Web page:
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Mon Feb 4, 2013, 01:43 PM

A mass shooter’s tragic past (Amy Bishop).

BY PATRICK RADDEN KEEFE

Amy Bishop, a neurobiologist at the University of Alabama in Huntsville, sat down at the conference table just moments before the faculty meeting began. It was three o’clock on February 12, 2010, and thirteen professors and staff members in the biology department had crowded into a windowless conference room on the third floor of the Shelby Center for Science and Technology. The department chair, a plant biologist named Gopi Podila, distributed a printed agenda. Bishop was sitting next to him, in a spot by the door. Inside her handbag was a gun.

Bishop was forty-five, with a long, pale face framed by dark hair that she wore in a pageboy, her bangs slashed just above her small blue eyes. She was normally a vocal participant in departmental meetings, but on this occasion she was silent, and she appeared to be brooding. There was an obvious explanation: a year earlier, the department had denied Bishop’s bid for tenure, and her protracted and increasingly desperate efforts to appeal the decision had been fruitless. When the semester ended, she knew, her job would end, as well. Much of Podila’s agenda concerned plans for the next semester, so there was another plausible reason for Bishop’s withdrawn manner: she didn’t really need to be there.

A biochemist named Debra Moriarity watched Bishop from across the table. Moriarity knew all about Bishop’s tenure woes; they had developed a friendship since Bishop had arrived on campus as an assistant professor, in 2003. They often talked about their families: Bishop had four children (her oldest, Lily, was a student at Huntsville); Moriarity had recently become a grandmother. Moriarity had voted against Bishop’s receiving tenure, and Bishop knew it, but they had remained cordial, and Bishop had confided in Moriarity about her professional despair. “My life is over,” she had said at one point. Moriarity reassured her that she would find another position. “It’s just a matter of the fit,” Moriarity said. During the meeting, she made a mental note to ask Bishop how her search for a new job was going.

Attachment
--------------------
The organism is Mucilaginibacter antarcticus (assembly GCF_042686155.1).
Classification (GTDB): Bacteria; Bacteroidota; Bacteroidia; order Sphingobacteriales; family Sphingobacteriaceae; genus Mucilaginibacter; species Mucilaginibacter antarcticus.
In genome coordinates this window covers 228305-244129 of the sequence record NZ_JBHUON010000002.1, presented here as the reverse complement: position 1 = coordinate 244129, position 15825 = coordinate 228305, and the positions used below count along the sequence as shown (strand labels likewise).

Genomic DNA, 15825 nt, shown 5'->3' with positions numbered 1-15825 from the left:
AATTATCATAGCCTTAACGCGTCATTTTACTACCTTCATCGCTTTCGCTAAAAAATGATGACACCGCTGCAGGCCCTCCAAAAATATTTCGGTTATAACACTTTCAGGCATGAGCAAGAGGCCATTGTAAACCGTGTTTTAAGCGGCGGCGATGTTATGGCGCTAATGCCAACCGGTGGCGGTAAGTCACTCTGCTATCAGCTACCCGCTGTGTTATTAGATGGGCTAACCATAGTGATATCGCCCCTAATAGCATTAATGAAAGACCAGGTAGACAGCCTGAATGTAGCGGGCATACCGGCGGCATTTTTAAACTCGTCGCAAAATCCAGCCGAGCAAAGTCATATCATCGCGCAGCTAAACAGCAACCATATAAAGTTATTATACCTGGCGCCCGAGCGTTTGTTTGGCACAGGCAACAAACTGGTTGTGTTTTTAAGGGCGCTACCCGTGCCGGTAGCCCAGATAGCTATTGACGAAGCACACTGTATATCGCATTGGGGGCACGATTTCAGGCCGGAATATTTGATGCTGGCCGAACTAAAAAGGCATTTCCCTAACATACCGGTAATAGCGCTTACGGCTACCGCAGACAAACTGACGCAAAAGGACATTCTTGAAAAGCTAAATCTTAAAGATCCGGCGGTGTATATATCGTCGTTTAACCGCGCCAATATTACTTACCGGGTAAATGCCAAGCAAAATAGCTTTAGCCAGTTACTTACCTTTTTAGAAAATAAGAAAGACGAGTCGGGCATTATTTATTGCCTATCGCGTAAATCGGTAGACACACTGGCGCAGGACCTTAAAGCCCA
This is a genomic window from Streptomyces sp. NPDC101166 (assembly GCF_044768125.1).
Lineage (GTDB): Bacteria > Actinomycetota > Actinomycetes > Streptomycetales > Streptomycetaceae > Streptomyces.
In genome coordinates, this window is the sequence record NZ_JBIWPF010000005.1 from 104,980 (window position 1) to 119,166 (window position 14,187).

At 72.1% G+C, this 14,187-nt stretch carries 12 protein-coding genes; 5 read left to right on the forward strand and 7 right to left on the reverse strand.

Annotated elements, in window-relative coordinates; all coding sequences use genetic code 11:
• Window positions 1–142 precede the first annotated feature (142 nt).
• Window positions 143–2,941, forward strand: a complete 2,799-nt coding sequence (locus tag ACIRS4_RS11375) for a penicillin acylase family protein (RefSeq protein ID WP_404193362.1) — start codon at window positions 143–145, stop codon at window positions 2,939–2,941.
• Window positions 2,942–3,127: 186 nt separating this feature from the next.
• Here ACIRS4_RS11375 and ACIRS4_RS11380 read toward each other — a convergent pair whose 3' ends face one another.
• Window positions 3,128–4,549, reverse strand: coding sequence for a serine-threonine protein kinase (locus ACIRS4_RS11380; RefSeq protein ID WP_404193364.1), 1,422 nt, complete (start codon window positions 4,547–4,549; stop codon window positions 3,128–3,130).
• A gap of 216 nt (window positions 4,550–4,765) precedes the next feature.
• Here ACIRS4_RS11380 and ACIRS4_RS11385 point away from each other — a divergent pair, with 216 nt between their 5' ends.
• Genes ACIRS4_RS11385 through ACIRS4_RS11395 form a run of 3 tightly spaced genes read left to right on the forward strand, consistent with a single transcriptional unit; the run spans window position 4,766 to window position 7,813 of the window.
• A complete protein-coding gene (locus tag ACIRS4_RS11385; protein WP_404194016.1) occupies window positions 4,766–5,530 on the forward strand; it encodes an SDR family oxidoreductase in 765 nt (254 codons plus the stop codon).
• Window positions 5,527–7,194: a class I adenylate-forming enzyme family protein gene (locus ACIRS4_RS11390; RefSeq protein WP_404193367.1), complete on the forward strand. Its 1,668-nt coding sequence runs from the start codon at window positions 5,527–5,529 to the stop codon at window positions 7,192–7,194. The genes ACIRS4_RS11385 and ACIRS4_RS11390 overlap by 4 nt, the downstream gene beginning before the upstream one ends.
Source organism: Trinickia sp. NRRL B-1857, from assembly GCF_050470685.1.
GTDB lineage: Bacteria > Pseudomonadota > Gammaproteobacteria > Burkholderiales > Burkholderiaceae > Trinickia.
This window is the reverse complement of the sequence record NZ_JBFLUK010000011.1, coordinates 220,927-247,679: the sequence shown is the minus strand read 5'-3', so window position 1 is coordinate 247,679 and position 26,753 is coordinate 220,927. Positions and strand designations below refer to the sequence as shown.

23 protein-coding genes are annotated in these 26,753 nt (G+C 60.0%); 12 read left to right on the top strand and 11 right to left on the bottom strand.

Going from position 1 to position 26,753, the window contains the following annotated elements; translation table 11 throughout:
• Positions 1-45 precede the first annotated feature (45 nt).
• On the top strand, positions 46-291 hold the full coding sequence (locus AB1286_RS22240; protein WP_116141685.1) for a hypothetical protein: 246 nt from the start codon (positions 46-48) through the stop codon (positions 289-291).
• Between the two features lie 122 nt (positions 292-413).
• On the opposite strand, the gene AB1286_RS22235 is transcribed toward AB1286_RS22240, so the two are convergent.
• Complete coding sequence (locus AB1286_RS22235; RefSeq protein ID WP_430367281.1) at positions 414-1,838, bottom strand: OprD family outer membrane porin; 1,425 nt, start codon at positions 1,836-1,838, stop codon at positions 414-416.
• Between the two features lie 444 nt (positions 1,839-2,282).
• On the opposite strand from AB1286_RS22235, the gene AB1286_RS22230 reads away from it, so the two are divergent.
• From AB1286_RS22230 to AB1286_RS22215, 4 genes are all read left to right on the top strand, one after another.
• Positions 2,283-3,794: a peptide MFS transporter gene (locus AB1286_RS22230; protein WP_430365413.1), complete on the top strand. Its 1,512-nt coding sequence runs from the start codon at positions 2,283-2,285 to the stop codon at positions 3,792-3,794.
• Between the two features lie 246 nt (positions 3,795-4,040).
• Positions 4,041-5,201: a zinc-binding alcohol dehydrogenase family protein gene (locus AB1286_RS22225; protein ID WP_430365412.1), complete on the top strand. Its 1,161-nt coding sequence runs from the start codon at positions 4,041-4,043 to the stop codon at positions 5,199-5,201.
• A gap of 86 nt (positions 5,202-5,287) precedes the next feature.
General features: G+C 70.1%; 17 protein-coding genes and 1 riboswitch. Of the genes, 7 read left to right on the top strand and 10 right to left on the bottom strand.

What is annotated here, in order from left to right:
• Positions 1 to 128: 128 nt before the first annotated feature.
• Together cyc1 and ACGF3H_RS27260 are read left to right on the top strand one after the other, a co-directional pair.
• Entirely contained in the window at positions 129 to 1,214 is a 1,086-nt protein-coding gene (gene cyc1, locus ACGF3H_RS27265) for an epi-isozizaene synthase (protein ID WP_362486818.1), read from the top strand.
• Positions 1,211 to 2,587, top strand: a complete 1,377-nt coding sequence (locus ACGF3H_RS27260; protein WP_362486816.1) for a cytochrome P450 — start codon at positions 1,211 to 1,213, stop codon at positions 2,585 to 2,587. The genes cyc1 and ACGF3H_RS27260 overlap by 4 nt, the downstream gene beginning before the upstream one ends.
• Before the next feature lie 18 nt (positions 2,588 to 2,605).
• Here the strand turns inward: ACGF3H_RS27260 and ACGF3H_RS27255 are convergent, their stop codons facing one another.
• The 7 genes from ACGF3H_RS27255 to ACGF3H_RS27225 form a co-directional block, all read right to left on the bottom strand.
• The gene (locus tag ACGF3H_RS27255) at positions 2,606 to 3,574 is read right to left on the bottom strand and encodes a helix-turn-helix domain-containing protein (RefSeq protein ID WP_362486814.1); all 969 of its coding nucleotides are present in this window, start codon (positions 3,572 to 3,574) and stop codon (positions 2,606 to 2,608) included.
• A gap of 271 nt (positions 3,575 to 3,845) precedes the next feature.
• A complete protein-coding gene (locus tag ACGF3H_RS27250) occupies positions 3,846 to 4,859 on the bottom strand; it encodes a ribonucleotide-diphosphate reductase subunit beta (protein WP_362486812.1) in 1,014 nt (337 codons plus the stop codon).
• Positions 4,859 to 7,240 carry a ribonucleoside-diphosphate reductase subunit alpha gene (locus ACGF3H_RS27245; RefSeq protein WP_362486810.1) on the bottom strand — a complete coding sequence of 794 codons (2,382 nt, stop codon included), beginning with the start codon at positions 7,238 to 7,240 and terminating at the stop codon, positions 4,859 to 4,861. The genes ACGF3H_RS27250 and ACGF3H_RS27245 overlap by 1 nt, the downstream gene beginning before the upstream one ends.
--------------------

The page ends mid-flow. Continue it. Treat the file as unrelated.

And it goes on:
For fifty minutes, Bishop said nothing. Then, just as the meeting was concluding, she stood up, pulled out the gun, a 9-mm. Ruger semiautomatic, and shot Podila in the head. The blast was deafening. She fired again, hitting a department assistant, Stephanie Monticciolo. Next, Bishop turned and shot Adriel Johnson, a cell biologist. People screamed and ducked for cover, but Bishop was blocking the only door. Moriarity did not fully register what was happening until she saw Bishop—her jaw set, her brow furrowed—train the gun on a fourth colleague, Maria Ragland Davis, and shoot her.


Read more: http://www.newyorker.com/reporting/2013/02/11/130211fa_fact_keefe

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Reply A mass shooter’s tragic past (Amy Bishop). (Original post)
n2doc Feb 2013 OP
bongbong Feb 2013 #1
Recursion Feb 2013 #3
bongbong Feb 2013 #4
GentryDixon Feb 2013 #2
Blue_Tires Feb 2013 #5

Response to n2doc (Original post)

Mon Feb 4, 2013, 02:12 PM

1. Another "Good Guy" with a gun

 

According to the NRA, its members, and its spokeman Wayne LaTerrorist.

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Response to bongbong (Reply #1)

Mon Feb 4, 2013, 04:13 PM

3. Well, no, actually, if you would read the article

She had killed her brother years before

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Response to Recursion (Reply #3)

Mon Feb 4, 2013, 04:20 PM

4. LOL

 

That doesn't make any difference to the NRA & its spokesman Mr. LaTerrorist.

He was most likely just another "bad guy" who deserved it.

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Response to n2doc (Original post)

Mon Feb 4, 2013, 03:24 PM

2. Long read, but very interesting.

Who knows what may have been changed had there been a real investigation into the death of her brother.

A tragedy all around.

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Response to GentryDixon (Reply #2)

Mon Feb 4, 2013, 06:06 PM

5. yeah, we had discussed that part on DU back when the story broke

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